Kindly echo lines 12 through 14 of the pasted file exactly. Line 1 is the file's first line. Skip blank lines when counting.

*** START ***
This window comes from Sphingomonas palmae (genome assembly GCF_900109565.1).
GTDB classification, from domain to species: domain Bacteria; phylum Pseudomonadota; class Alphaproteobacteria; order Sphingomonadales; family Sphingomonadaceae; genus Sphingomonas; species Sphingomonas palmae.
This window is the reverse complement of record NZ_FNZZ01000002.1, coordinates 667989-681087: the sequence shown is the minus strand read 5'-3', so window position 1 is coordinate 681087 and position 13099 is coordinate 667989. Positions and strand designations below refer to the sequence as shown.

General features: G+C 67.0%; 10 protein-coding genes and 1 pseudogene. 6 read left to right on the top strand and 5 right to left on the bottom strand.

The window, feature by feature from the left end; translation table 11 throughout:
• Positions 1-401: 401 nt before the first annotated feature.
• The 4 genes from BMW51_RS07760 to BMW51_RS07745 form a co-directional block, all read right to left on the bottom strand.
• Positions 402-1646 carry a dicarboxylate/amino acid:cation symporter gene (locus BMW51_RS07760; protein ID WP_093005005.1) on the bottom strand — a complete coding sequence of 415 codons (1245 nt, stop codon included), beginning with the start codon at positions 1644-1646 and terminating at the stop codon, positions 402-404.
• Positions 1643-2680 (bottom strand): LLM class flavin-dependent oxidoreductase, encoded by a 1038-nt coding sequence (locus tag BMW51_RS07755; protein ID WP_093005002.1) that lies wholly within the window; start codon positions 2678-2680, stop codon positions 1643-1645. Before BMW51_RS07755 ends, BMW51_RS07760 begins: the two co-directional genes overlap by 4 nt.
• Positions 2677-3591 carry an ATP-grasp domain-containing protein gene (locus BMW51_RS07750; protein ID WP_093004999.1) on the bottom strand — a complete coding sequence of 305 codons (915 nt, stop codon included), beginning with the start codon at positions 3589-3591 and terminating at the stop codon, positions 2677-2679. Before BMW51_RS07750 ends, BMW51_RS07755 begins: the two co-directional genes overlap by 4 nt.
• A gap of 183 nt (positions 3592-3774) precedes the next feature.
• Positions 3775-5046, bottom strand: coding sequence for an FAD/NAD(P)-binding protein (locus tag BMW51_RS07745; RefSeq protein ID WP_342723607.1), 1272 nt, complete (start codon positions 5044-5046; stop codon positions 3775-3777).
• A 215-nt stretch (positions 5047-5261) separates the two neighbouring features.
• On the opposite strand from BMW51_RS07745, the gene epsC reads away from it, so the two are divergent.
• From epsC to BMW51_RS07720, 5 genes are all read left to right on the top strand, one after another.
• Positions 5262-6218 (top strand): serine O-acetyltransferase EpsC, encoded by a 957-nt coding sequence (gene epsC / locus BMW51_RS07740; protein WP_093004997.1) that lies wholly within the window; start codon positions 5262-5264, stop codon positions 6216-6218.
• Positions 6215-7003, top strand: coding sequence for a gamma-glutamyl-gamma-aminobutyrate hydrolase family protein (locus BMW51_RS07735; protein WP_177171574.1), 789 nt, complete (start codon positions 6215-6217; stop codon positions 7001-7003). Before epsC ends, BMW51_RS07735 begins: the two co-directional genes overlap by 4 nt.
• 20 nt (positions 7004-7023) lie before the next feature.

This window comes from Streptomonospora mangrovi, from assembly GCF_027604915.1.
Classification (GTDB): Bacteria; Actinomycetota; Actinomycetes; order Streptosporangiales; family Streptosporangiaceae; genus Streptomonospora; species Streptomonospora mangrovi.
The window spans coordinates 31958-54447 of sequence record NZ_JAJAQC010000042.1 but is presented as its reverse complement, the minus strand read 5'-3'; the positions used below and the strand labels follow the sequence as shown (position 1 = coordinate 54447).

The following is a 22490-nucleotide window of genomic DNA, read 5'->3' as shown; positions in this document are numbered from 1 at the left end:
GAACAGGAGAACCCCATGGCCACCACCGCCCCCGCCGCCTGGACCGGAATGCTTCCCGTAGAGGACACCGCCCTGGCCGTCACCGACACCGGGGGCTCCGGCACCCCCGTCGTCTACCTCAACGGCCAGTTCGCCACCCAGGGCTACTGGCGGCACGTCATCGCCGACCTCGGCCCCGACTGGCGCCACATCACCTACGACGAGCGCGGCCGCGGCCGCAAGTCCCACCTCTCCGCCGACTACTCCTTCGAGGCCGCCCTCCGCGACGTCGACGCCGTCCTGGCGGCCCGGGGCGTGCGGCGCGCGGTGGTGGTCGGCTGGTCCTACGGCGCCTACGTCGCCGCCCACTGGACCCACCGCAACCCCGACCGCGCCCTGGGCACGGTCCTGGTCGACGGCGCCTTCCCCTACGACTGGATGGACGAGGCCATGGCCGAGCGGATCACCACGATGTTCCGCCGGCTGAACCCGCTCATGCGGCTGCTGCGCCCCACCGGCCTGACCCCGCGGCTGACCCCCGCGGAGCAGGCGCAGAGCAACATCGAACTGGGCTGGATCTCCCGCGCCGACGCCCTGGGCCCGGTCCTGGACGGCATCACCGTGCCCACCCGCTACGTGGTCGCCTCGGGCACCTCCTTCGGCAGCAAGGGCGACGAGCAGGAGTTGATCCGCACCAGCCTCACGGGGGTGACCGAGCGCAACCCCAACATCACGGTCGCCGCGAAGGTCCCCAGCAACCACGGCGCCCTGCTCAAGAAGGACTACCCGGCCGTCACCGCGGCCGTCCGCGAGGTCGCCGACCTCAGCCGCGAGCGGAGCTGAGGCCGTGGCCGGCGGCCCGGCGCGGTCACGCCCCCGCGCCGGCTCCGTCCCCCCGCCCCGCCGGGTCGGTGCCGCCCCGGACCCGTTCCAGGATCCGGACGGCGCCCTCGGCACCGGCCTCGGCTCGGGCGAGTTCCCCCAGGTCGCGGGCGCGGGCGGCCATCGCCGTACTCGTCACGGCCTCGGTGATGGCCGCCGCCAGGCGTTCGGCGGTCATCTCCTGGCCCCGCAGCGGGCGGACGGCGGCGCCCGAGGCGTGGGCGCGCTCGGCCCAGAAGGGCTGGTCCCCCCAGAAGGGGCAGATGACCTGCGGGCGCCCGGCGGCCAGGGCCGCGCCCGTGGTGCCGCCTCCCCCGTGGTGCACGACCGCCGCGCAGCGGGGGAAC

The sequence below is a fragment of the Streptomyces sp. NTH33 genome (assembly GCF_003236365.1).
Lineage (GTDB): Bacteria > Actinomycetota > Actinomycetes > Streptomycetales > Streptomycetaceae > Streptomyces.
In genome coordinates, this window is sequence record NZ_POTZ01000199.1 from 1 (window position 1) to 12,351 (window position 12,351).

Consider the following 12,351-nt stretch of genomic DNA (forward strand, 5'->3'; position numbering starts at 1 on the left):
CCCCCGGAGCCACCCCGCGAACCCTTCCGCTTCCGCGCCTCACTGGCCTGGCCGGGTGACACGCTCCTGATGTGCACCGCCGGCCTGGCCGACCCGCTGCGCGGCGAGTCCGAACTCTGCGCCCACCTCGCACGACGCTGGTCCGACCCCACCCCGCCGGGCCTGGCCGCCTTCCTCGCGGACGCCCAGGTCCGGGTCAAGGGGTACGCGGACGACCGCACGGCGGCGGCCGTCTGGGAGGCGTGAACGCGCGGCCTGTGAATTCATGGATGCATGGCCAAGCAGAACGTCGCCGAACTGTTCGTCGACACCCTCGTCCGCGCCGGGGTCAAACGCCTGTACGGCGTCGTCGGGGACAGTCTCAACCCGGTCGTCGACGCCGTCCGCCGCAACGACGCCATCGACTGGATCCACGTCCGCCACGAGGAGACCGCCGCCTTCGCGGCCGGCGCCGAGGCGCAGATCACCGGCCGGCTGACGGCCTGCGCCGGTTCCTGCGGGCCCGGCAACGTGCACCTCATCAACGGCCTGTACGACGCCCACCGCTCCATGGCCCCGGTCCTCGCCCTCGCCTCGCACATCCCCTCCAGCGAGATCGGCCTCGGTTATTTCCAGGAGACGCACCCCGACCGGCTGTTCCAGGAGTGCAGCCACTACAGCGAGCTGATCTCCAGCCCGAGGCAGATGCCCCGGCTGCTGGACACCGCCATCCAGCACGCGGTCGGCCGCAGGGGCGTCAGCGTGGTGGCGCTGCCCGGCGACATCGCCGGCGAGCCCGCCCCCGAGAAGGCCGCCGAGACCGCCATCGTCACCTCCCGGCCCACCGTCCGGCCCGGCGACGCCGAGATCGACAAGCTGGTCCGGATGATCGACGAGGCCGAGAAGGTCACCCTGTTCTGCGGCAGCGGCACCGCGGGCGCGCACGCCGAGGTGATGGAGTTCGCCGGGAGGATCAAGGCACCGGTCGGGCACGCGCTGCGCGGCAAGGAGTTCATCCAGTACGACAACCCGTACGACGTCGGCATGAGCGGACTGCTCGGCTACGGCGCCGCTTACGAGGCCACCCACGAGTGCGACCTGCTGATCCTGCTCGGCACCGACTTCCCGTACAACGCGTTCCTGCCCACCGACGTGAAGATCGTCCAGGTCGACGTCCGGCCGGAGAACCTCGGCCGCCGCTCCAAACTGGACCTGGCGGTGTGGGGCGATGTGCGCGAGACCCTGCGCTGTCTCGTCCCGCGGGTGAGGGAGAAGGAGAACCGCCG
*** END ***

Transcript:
• Positions 3775-5046, bottom strand: coding sequence for an FAD/NAD(P)-binding protein (locus tag BMW51_RS07745; RefSeq protein ID WP_342723607.1), 1272 nt, complete (start codon positions 5044-5046; stop codon positions 3775-3777).
• A 215-nt stretch (positions 5047-5261) separates the two neighbouring features.
• On the opposite strand from BMW51_RS07745, the gene epsC reads away from it, so the two are divergent.